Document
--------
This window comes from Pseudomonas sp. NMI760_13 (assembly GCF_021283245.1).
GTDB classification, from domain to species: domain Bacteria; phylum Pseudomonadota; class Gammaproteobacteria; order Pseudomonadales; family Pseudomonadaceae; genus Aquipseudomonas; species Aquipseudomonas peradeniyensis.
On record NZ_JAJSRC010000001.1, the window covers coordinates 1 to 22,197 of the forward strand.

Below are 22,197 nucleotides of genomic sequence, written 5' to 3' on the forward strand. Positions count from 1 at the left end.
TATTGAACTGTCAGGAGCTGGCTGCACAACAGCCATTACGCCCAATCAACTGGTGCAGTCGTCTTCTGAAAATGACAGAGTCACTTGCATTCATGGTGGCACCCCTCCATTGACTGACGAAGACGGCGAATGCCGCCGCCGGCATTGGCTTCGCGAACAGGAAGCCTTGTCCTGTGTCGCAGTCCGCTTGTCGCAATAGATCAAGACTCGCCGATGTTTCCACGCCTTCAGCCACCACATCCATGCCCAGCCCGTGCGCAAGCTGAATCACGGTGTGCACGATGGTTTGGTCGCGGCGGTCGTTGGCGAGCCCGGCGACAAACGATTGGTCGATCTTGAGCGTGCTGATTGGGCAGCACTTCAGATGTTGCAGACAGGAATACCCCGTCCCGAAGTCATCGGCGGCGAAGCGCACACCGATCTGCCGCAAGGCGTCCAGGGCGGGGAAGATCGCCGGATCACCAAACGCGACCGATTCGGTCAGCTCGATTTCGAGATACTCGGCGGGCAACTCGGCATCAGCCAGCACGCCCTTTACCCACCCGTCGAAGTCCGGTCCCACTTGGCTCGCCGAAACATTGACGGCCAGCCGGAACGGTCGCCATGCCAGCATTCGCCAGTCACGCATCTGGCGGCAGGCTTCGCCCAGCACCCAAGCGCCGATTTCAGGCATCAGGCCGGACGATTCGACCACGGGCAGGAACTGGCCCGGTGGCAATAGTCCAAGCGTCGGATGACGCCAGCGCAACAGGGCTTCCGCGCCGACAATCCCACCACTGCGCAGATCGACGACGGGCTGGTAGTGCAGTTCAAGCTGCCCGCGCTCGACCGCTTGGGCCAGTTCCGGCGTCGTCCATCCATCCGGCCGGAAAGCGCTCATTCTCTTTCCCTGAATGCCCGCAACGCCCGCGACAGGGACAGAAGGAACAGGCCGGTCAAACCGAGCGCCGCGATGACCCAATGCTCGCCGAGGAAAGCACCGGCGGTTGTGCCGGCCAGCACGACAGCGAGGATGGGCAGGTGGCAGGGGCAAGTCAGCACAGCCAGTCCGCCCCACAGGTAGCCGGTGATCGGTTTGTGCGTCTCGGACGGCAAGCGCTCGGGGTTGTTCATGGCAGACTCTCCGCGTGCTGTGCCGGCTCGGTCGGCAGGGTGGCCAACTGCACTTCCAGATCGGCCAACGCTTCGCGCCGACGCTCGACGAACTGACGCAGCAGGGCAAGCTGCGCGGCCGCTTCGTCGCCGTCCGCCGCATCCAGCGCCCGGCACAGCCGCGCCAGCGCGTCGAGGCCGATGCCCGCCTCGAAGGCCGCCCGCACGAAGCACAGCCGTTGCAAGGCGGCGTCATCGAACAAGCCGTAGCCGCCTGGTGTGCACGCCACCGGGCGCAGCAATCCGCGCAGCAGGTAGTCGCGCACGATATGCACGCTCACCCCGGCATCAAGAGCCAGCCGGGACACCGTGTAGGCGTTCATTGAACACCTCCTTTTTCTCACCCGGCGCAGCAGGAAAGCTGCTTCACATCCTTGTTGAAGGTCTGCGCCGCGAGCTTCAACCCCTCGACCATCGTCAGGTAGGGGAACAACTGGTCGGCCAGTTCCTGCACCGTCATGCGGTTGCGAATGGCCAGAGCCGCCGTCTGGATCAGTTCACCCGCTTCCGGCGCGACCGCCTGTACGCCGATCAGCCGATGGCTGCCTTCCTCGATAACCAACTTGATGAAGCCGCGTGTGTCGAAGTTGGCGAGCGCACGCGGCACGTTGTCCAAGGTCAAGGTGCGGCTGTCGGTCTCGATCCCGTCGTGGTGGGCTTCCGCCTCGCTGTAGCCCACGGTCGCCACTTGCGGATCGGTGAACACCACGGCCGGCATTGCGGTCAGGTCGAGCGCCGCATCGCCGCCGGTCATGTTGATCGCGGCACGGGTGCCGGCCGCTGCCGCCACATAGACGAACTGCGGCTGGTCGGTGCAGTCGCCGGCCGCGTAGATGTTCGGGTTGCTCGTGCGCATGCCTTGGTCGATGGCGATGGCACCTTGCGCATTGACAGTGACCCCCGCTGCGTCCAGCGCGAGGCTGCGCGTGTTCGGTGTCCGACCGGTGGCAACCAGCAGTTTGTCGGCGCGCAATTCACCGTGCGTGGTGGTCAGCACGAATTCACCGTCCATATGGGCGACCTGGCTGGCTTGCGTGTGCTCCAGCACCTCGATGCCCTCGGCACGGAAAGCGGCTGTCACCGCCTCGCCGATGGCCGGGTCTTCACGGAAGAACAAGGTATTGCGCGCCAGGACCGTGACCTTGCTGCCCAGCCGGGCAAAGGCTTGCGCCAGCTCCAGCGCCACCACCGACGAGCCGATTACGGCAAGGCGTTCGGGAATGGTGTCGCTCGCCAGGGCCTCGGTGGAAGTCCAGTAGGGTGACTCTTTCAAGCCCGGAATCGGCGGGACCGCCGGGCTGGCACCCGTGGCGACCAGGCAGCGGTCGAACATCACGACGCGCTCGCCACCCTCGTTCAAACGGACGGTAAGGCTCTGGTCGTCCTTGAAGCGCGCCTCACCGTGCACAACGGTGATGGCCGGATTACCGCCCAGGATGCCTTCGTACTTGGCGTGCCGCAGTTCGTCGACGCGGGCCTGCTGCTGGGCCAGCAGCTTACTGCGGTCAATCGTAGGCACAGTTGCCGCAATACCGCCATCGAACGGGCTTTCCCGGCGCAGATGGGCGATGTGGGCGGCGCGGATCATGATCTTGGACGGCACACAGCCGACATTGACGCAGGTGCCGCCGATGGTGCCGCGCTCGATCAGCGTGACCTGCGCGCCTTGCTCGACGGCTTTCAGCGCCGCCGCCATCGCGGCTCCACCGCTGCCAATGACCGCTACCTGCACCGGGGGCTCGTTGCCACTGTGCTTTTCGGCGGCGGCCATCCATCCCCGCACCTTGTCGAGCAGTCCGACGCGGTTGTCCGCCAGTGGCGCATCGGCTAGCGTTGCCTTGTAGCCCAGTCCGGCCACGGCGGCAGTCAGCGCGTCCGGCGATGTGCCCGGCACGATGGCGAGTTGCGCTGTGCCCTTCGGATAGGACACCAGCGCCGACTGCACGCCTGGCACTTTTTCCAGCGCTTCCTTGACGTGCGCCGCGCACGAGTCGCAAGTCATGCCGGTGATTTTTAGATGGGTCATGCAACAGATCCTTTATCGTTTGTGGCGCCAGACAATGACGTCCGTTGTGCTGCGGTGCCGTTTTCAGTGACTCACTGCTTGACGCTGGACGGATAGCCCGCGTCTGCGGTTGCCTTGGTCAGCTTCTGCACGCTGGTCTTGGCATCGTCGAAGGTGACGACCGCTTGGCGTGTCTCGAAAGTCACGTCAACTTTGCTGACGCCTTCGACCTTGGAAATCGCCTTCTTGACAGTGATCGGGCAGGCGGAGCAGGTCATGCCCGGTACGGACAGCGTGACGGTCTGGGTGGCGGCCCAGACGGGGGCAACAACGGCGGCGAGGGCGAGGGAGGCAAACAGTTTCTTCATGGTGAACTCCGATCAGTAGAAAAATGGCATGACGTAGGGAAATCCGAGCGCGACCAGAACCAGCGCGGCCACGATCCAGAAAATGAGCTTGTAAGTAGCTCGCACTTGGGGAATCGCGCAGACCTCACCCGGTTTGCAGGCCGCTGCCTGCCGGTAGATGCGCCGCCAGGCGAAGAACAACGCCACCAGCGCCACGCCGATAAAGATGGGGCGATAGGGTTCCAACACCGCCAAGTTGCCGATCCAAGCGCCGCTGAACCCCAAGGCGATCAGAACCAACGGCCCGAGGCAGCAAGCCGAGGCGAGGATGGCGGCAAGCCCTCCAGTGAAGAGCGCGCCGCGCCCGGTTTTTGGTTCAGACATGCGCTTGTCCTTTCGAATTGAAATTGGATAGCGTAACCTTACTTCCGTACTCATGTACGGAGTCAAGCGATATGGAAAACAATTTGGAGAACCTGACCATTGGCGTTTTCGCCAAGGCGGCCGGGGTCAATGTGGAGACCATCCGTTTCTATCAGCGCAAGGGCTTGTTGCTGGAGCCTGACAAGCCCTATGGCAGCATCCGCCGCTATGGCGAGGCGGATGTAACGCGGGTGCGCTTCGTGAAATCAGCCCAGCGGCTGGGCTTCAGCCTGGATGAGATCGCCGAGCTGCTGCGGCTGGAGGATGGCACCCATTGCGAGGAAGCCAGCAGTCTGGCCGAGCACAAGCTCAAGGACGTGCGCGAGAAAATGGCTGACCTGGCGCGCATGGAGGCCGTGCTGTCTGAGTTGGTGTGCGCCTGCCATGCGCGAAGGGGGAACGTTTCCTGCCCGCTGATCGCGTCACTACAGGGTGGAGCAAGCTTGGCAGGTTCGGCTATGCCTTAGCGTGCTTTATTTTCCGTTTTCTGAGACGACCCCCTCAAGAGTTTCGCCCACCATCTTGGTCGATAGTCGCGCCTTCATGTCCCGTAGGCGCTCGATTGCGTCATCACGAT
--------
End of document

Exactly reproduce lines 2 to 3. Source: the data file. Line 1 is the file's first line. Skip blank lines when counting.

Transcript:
GTDB classification, from domain to species: domain Bacteria; phylum Pseudomonadota; class Gammaproteobacteria; order Pseudomonadales; family Pseudomonadaceae; genus Aquipseudomonas; species Aquipseudomonas peradeniyensis.
On record NZ_JAJSRC010000001.1, the window covers coordinates 1 to 22,197 of the forward strand.